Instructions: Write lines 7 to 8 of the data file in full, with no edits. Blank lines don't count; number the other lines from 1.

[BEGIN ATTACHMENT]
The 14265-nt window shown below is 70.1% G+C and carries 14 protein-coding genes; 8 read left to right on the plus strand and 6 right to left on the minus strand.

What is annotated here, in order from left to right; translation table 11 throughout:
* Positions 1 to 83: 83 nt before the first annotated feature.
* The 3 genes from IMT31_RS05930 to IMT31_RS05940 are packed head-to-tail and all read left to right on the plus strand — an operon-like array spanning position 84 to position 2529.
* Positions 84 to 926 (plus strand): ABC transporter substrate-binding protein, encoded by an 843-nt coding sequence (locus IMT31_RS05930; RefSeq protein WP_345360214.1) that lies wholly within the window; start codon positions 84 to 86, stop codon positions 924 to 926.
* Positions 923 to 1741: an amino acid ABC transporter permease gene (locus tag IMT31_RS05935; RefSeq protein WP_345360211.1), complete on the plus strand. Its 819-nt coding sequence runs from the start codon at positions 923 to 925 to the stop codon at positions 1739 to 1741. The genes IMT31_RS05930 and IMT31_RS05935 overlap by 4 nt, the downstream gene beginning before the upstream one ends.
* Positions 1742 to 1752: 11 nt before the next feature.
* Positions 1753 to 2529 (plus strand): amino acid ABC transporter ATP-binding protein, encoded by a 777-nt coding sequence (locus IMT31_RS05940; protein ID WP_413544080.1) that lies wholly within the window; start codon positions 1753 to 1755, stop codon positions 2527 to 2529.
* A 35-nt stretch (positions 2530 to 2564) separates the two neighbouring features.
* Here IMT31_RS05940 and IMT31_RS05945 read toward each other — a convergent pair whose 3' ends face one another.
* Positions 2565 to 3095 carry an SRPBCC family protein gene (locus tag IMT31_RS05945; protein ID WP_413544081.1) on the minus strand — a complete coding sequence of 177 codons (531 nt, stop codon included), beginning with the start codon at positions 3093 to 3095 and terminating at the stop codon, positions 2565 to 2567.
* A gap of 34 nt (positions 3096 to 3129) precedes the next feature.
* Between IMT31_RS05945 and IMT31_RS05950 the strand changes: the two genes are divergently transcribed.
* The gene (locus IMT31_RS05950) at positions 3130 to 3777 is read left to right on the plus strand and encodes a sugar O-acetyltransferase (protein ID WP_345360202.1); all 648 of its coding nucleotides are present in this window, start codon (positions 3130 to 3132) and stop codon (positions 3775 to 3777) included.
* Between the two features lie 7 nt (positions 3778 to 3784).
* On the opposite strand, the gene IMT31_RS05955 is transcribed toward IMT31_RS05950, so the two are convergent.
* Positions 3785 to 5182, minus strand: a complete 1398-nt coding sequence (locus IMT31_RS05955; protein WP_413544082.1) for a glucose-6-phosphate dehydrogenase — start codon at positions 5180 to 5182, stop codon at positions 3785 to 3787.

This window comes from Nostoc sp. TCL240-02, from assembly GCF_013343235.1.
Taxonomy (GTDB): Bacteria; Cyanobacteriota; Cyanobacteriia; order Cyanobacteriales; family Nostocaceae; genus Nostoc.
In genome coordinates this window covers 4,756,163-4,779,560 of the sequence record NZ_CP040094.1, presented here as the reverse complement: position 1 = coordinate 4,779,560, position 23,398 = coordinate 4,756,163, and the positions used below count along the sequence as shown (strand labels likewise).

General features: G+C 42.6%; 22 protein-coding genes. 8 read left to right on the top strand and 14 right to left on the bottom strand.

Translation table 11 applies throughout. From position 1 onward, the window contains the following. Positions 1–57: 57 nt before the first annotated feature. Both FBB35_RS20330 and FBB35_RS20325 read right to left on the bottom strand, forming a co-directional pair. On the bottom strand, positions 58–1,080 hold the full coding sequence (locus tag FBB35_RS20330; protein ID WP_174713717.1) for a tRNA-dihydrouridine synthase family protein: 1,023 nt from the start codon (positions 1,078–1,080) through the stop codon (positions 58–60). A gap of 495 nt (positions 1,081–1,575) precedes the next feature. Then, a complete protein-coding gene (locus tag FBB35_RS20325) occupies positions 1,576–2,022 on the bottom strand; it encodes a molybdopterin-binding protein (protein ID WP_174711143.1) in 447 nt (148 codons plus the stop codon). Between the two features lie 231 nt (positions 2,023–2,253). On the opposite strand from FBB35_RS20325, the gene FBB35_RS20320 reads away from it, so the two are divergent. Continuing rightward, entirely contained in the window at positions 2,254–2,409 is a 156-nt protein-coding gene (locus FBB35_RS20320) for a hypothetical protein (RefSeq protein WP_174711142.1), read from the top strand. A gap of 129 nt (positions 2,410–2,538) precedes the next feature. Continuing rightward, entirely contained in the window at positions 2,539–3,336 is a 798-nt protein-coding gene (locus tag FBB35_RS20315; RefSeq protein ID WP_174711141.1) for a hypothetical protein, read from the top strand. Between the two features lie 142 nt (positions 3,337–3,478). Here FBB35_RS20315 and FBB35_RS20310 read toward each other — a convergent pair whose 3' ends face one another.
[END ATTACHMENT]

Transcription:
* Positions 1742 to 1752: 11 nt before the next feature.
* Positions 1753 to 2529 (plus strand): amino acid ABC transporter ATP-binding protein, encoded by a 777-nt coding sequence (locus IMT31_RS05940; protein ID WP_413544080.1) that lies wholly within the window; start codon positions 1753 to 1755, stop codon positions 2527 to 2529.